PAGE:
Ravens 'Definitely Concerned' About Cornerback Depth, Need Instant Draft Hit

Left: LSU cornerback Derek Stingley Jr. (7) warms up before an NCAA college football game against UCLA Saturday, Sept. 4, 2021, in Pasadena, Calif. (AP Photo/Marcio Jose Sanchez); Right: Washington cornerback Trent McDuffie during the second half of an NCAA college football game against UCLA, Saturday, Oct. 16, 2021, in Seattle. UCLA won 24-17. (AP Photo/Ted S. Warren)

The Ravens believe they'll have their elite cornerback duo of Marlon Humphrey and Marcus Peters back on the field at the start of the 2022 season. Beyond that, Baltimore has a lot of gaps to fill at cornerback as it approaches the NFL Draft.

The Ravens could still add a veteran free agent, but as it stands now, Baltimore would need to draft an instant contributor at cornerback to field a winning defense, especially in the wide receiver-rich AFC North.

"I think we're definitely concerned," General Manager Eric DeCosta said when asked about the team's cornerback depth. "If you guys know us, we always want to have a strong secondary and as many corners as possible. We've referred to those guys as race cars in the past, and this year, we got decimated at that position across the board. We have outstanding players coming back, but again, until they come back it's a question mark.

"We feel like Marlon is going to come back with a vengeance. We feel like Marcus is going to come back with a vengeance. But we feel like behind those two guys, the depth is thin. There are opportunities for us in the first round, second round, third round. Coach [John Harbaugh] has been watching the corners. We feel like we have the opportunity to take one or two corners in the draft that can come in and contribute right away, we're excited about that."

The Ravens released veteran slot cornerback Tavon Young for salary-cap reasons. Anthony Averett signed with the Raiders and Chris Westry went to Carolina. Free agent Jimmy Smith may retire.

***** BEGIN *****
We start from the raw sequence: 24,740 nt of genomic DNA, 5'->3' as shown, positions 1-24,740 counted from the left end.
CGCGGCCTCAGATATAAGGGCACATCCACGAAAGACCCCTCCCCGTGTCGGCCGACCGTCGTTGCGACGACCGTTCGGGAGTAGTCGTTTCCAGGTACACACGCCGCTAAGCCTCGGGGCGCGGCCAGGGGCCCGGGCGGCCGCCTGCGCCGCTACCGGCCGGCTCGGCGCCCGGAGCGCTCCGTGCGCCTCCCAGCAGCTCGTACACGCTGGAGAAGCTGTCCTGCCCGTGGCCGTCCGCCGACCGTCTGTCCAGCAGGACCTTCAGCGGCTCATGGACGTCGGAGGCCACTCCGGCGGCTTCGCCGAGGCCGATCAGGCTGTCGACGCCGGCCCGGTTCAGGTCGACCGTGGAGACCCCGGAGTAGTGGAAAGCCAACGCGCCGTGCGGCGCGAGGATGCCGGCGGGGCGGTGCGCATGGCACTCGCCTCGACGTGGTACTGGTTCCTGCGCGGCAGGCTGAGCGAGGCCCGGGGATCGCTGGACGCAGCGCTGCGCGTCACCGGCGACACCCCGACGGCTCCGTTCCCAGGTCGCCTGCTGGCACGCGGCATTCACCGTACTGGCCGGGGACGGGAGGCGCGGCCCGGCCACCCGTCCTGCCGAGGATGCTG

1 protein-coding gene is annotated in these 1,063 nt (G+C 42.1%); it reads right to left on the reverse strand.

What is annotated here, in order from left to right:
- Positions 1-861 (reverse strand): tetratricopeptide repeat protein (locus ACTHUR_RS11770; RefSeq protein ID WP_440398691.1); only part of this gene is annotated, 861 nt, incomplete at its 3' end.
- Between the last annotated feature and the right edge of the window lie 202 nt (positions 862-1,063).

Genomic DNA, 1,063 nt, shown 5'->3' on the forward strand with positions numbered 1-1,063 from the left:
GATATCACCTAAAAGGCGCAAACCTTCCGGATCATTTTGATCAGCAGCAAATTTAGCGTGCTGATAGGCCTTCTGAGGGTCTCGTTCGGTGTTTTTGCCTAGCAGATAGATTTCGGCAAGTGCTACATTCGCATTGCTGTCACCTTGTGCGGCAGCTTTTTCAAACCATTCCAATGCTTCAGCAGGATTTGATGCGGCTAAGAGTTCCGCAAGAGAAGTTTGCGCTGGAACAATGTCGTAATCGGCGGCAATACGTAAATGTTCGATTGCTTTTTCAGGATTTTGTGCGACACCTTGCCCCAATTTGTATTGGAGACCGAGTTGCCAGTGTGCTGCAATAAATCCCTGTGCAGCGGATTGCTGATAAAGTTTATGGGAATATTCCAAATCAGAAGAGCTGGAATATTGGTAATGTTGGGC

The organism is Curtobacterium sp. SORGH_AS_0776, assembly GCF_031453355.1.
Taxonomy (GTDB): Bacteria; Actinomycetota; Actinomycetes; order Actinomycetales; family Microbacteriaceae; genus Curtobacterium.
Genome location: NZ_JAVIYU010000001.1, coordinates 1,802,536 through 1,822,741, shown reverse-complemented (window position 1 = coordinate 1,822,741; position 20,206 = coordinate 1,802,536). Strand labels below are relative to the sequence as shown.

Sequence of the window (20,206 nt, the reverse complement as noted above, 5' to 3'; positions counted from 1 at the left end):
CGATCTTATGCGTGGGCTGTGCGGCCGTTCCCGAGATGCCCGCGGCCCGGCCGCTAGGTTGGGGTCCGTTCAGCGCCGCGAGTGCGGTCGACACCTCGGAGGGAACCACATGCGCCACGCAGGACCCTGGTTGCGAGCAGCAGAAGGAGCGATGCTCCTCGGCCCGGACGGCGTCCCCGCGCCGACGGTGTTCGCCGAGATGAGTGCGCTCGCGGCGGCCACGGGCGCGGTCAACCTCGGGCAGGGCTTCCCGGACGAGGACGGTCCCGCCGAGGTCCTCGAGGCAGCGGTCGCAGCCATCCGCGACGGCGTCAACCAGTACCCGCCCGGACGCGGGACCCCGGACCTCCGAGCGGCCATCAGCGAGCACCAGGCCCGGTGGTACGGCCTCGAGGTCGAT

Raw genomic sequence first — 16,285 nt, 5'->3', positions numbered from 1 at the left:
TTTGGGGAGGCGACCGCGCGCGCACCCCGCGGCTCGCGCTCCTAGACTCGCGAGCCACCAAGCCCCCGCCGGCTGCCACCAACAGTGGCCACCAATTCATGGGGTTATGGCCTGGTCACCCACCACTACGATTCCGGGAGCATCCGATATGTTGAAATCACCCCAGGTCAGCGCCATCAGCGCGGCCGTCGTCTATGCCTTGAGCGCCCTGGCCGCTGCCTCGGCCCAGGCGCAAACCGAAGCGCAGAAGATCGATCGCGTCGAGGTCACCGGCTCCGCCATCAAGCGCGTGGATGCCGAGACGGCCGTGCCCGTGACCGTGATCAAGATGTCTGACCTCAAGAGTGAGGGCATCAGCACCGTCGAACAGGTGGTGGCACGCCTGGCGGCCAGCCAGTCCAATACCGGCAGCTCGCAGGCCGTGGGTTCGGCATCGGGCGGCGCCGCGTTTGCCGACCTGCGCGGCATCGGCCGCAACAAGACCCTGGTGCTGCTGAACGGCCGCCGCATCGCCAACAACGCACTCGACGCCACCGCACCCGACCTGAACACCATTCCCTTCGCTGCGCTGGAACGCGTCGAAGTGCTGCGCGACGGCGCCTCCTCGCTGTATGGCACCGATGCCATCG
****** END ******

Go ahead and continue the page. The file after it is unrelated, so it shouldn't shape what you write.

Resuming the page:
The top cornerbacks in this year's draft class are Cincinnati's Sauce Gardner, LSU's Derek Stingley, Washington's Trent McDuffie and Clemson's Andrew Booth. Gardner is widely projected to go in the top 10. Stingley is not far behind him and is often mocked to the Vikings at No. 12, two spots ahead of Baltimore. McDuffie is mostly mocked in the teens and Booth in the back half of the first round.

"Stingley and McDuffie are different body types, one's almost 6-foot-2 (Stingley) and the other guy (McDuffie) is around 5-11. They're both good in what they do well," Ravens Director of Player Personnel Joe Hortiz said.

"They both play outside, occasionally come inside. They actually used McDuffie outside more than Stingley if you watch them on film. Stingley had the injury to deal with this year, but he has a little less wear in terms of game play. Both talented, athletic guys who will challenge to start for their drafting teams."

LSU's Pro Day on Wednesday will be critical for Stingley, who has been cleared to participate in all the drills after his 2021 campaign was limited to just three games due to a Lisfranc (foot) injury. Stingley had a superb freshman season that made him one of the top prospects in college football, but injuries and inconsistencies the past two years have hurt his stock. Whether it has dropped him enough to get to No. 14 could partially depend on how he looks at LSU Wednesday.

McDuffie is considered one of the "cleanest" prospects in that he's very technically sound and fluid, but he doesn't have the size that the Ravens have traditionally gone for in with their first-round cornerbacks such as Chris McAlister, Smith and Humphrey.

Harbaugh spoke about how football players come in all shapes and sizes and with different strengths. Teams must decide what they're willing to live without.

"We like physical players. We like players that challenge people a little bit more, at corner especially," Harbaugh said. "So if he's a physical player, he's tough, he challenges people, he can play press, he's willing to tackle, we like those kind of guys. Ball skills are very important."

If the Ravens don't draft a cornerback in the first round, they could still get one (or two) in other early rounds. This year's class is generally viewed as one of the deepest positions in the draft.

"There are corners later in this draft, not just necessarily the top guys. If you look at college football over the years, it's become a passing game. You're always going to have wideouts, you're always going to have corners. And I think you're always going to have pass rushers," Hortiz said.

"I think the corner position for years to come will be a little more polished, guys who are a little more ready. I think you can get some guys in the third round that could contribute (right away)."

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